Super Bowl XLIII From a Bar Stool

Vincent JacksonCorrespondent IFebruary 2, 2009

I was at a local bar with fans last night watching Super Bowl XLIII and judging from the reactions, they were either Cardinal supporters or impartial fans.

I was actually sitting next to a guy who was a longtime Mets and Dolphins fan.  He told me he hated the following teams, in no particular order: Cowboys, Raiders and Yankees.

In the middle of finishing off a small batch of chicken fingers, Ben Roethlisberger took the Steelers down field with big plays to Hines Ward and Heath Miller on their opening drive.

I pointed out to a couple of guys next to me (who were rooting for Arizona) that Ben could sneak it in and sure enough he tried the same rushing play as he did in Super Bowl XL when he was short of the goal line but the ruling was a touchdown.

This time, he tried the same thing but I noticed his knee was down and I was patted on the back for my awareness.

From there, the game was kind of dull until I sensed Arizona had the momentum.

When the Cardinals drove to the one-yard line, everyone knew they were going to score....that was until James Harrison picked off Warner and nearly stumbled 100 yards for the greatest momentum-changing play in a Super Bowl I had ever seen.

After Pittsburgh took a 20-7 lead, I told the guy next to me that if Arizona did not score a touchdown the game would be over.

Play after play, the bar reached a crescendo.

We witnessed maybe the greatest, most heart-wrenching fourth quarter in the history of the game.

I had never gripped a bar table harder than I had in that time period. 

Kurt Warner was nothing short of spectacular, one of the greatest rallies I had ever seen.

Play after play, the bar was on edge and I could feel the game reaching its climax.

Then it happened.  Warner threw the perfect fade to Fitzgerald who made a Tyree-esque catch for the score and everyone knew the Cardinals had a chance.

After Arizona pinned Pittsburgh at the one-yard, we held hands during the Steelers' third-and-10 play and when Santonio Holmes caught Roethlisberger's pass to convert for a first down we figured the game was over there.

When the "flag" sign flashed on the scoreboard, we didn't know what was going on and as holding was called on Pittsburgh in the end zone that was the moment where I said, "Kurt Warner was meant to win this game."

It was 20-16 with with 3:04 left.  What happened next was....well, insane.

On the second play of the ensuing drive, the bar exploded as Warner hit Fitzgerald over the middle and the game's best receiver turned on the afterburners.

I high-fived people I didn't even know as the Cardinals took a 23-20 lead.

But that's when I had a flashback.

A flashback to last year. 

A flashback to Tom Brady hitting Randy Moss with a six-yard pass to give them a four-point lead with 2:42 left.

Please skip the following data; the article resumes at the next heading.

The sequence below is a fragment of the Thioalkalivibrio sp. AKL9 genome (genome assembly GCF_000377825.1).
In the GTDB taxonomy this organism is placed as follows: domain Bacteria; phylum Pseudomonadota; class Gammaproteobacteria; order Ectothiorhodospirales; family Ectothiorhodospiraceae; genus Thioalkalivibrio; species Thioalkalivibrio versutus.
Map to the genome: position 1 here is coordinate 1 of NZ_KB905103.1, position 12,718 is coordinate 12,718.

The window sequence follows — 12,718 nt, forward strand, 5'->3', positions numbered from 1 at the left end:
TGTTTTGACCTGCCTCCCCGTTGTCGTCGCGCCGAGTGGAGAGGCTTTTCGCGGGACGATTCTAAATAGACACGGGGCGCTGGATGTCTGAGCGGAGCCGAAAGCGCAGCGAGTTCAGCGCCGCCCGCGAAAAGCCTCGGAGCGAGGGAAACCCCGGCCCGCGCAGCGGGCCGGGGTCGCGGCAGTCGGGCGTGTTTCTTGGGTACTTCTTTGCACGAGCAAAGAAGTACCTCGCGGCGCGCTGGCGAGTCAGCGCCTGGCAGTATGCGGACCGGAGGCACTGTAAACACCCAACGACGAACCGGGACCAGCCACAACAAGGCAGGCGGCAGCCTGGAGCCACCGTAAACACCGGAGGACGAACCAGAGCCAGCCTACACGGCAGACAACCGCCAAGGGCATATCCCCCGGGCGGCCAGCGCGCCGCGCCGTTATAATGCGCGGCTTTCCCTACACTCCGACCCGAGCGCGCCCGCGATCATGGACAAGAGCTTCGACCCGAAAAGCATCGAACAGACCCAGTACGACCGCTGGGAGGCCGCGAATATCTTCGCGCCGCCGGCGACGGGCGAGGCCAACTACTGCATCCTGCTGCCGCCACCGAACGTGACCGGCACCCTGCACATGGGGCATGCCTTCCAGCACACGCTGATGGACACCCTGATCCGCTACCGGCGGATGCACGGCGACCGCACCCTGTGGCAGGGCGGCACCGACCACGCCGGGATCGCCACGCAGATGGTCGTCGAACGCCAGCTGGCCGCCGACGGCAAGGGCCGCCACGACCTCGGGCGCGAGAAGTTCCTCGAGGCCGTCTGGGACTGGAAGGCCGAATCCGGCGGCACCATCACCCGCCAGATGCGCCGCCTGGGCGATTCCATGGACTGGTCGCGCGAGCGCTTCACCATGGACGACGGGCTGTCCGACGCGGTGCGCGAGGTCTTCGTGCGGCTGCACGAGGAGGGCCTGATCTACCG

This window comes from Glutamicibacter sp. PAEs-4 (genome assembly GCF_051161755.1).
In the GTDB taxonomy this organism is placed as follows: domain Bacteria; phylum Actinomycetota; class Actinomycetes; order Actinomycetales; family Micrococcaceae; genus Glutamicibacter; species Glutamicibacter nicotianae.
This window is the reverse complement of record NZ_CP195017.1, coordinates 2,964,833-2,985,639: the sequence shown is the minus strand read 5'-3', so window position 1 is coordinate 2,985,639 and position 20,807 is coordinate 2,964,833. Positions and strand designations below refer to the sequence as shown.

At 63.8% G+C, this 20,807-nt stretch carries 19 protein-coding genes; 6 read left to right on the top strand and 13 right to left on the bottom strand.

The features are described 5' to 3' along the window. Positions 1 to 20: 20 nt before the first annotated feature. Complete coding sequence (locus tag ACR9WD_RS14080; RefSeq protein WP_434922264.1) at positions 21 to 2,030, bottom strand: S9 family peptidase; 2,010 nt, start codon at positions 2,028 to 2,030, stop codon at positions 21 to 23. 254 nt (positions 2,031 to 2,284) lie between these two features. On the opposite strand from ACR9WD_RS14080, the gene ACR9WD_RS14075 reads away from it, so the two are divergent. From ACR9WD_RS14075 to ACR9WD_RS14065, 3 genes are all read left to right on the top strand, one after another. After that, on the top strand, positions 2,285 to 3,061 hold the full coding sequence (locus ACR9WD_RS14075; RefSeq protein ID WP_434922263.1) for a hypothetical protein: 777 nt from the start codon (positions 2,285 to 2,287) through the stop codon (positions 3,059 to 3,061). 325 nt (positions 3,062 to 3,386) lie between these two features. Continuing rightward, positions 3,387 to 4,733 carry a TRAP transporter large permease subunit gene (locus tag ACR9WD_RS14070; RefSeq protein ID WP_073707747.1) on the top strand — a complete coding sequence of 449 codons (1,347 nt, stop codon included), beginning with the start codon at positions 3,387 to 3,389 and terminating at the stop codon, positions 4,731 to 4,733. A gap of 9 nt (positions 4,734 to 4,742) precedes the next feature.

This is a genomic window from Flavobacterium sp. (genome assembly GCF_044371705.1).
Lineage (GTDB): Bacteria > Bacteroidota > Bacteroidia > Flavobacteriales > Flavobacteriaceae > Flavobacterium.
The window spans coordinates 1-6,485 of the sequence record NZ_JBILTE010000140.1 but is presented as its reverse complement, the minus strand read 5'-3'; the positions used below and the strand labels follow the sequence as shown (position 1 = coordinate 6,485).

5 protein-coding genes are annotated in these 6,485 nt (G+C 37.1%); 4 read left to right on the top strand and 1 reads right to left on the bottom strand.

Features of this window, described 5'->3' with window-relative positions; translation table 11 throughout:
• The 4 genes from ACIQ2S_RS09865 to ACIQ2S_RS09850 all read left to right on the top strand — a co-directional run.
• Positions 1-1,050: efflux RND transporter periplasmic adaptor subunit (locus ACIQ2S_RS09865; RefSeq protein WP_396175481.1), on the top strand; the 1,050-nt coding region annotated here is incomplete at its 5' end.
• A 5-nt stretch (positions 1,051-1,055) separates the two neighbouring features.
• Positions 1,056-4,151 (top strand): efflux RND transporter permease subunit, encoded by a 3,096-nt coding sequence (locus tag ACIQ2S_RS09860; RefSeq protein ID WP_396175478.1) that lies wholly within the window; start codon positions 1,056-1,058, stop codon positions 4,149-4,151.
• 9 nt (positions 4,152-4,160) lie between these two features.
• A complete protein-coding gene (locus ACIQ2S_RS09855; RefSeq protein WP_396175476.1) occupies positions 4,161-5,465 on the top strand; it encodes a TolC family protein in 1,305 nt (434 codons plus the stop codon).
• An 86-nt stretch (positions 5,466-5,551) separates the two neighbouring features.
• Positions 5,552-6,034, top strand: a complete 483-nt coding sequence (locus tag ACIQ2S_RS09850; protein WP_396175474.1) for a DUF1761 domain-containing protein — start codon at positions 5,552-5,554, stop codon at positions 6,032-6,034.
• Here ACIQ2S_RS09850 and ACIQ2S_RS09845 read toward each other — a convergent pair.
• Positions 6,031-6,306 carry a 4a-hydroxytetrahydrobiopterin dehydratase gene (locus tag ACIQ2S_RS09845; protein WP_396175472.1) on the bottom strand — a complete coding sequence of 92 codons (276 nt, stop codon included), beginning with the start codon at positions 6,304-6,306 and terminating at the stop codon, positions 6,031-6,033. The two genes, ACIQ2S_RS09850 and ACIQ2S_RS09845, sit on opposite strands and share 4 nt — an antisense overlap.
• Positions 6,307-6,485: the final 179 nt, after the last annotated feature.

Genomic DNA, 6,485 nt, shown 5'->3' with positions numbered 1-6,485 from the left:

Perfection intact until Eli Manning took it all away.

Flash forward a year and there was 2:37 left on the clock.  I kept repeating "too much time" to the guys I was hovering around but overtime was still a possibility.

We all watched as Roethlisberger escaped sacks and made clutch play after clutch play before making the go-ahead pass to Holmes with 35 seconds left.

We all shook our heads as Big Ben got out of three potential sacks.  He was Montana and Elway on the same drive, pure guts.

What some people did NOT see was Holmes' mockery of LeBron James' pre-game powder routine after he scored and had the referees seen that, maybe the Cardinals get better field position.

You never know.

As Warner guided Arizona down the field for a chance at an improbable touchdown, I said to a random guy "If this comes down to a Hail Mary, I'm gonna be sick."

We then prepared for the greatest finish in Super Bowl history.....a finish that unfortunately, never came. 

I watched replay after replay on my computer and on television.  It is still questionable if Warner fumbled a would-be Hail Mary pass with five seconds left.

The momentum swings in that fourth quarter were enough to make you dizzy.  It really made me think which finish was better, last year or this year.

The two game-winning drives were eerily similar only in this Super Bowl, there was no controversial, hated villain that everyone would prayed to see get defeated.

Still, in the back of my mind, I kept saying, "What if Warner got that pass off and had a chance at the greatest finish ever?"

Would a receiver have caught it? We'll never know.

I walked out of the bar into the bitter cold somewhat disappointed but happy that I got to see a classic game.

When I got back to my apartment, I subscribed to's Game Rewind and watched the full fourth quarter.

On second thought....maybe the final pass was incomplete and Warner deserved a second chance.

Hey, you never know.